Indianapolis Star Editorial
Cheap Public Safety has Fatal Costs
June 17, 2005
Our position is: The Terrence Anderson case is another wake-up call or revamping Marion County's criminal justice system.
Marion County government had plenty of chances to keep Terrance "Mob" Anderson from allegedly murdering 21-year-old Thomas Edmondson and 16-year-old Tyric Rudolph.
One chance came May 24. Even after Prosecutor Carl Brizzi dropped a cocaine possession case, Anderson could have been held on the most recent of his numerous warrants for skipping court dates. A chance also arose earlier that month, after Anderson was picked up on a domestic battery charge. Instead, he was released.
Because of overcrowding in the jail.
Another chance presented itself in October 2004, when Anderson landed in jail after skipping another court date. Judge David Shaheed made sure he stuck around by ordering a $10,000 bond. But he was released three months later because the jail hit the cap of 1,135 set by U.S. District Court Judge Sarah Evans Barker. Anderson later failed to appear for another court date.
Because of pursuing public safety on the cheap.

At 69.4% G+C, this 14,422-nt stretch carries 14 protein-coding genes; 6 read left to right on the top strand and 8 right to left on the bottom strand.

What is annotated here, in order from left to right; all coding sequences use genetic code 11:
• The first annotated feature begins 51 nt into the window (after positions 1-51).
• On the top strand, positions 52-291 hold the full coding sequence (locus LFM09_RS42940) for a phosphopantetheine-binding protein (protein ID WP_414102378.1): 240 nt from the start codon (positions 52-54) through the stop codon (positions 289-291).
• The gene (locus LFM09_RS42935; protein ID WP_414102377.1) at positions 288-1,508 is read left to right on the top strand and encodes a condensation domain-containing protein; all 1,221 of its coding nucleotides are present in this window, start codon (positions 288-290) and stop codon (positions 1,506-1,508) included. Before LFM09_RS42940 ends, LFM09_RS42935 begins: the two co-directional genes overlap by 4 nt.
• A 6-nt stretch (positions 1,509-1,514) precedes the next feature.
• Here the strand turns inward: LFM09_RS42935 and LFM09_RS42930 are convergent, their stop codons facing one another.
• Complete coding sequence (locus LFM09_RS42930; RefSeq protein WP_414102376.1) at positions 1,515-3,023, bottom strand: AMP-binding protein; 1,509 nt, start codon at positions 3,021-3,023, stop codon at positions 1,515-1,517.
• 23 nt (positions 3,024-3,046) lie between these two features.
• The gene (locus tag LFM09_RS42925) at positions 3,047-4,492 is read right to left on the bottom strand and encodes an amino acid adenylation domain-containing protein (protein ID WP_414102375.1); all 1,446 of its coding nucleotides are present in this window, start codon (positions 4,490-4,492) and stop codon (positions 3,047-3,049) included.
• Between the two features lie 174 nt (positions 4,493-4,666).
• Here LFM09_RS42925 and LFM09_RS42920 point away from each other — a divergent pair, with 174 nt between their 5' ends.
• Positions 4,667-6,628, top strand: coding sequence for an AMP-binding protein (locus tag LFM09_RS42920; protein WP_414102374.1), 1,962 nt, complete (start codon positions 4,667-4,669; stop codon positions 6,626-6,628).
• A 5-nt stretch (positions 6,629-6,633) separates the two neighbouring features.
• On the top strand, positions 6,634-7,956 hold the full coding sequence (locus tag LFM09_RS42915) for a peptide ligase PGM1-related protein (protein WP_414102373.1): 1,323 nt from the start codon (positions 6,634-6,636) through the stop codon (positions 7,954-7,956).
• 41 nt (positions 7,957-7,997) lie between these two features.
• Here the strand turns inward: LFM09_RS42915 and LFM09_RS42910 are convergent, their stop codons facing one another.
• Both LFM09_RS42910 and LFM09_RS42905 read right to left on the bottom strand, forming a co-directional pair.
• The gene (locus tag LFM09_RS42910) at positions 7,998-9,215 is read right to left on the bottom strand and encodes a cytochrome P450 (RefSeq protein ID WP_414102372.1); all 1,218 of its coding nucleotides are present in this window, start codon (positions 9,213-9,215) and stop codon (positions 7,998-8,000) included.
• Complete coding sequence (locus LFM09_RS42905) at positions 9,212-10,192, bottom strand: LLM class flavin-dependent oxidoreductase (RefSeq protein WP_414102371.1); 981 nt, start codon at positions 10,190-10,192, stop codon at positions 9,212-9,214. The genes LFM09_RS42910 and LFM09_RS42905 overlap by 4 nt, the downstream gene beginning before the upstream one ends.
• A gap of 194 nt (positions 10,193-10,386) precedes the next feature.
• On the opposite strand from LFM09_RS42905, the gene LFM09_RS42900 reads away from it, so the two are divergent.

Then there was August 2004, when Anderson was picked up for his second marijuana possession arrest. Or earlier that month when he could have been arrested for skipping out on another court date. Or that day in June of last year when he was arrested on another marijuana possession charge. He failed to show for that case two months later.
Because they didn't keep Anderson in jail.
Would Edmondson and Rudolph still be alive? Surely. Would VanDaryl Duff or Snowvia Cousins have not been shot at? Likely. Would Ronnie Petro's house have not been shot up? Definitely.
But remember this: Anderson's case is far from the only example of how Marion County government's penny-pinching of public safety has led to the system falling apart.
There were 847 "failure to appear" arrests last year, a 49 percent increase from 2003; that likely will be surpassed this year as 716 arrests have been made so far.
Early releases from the jail have risen 180 percent, according to Kevin Charles Murray, counsel to the Marion County sheriff. Judge Shaheed himself notes that "someone I sentenced to 180 days" got an early release last week.
It's long past time to fix the criminal justice system in Marion County. Consider the terrible messages we'll be sending to criminals, taxpayers, even the tourists we want to lure here, if we don't.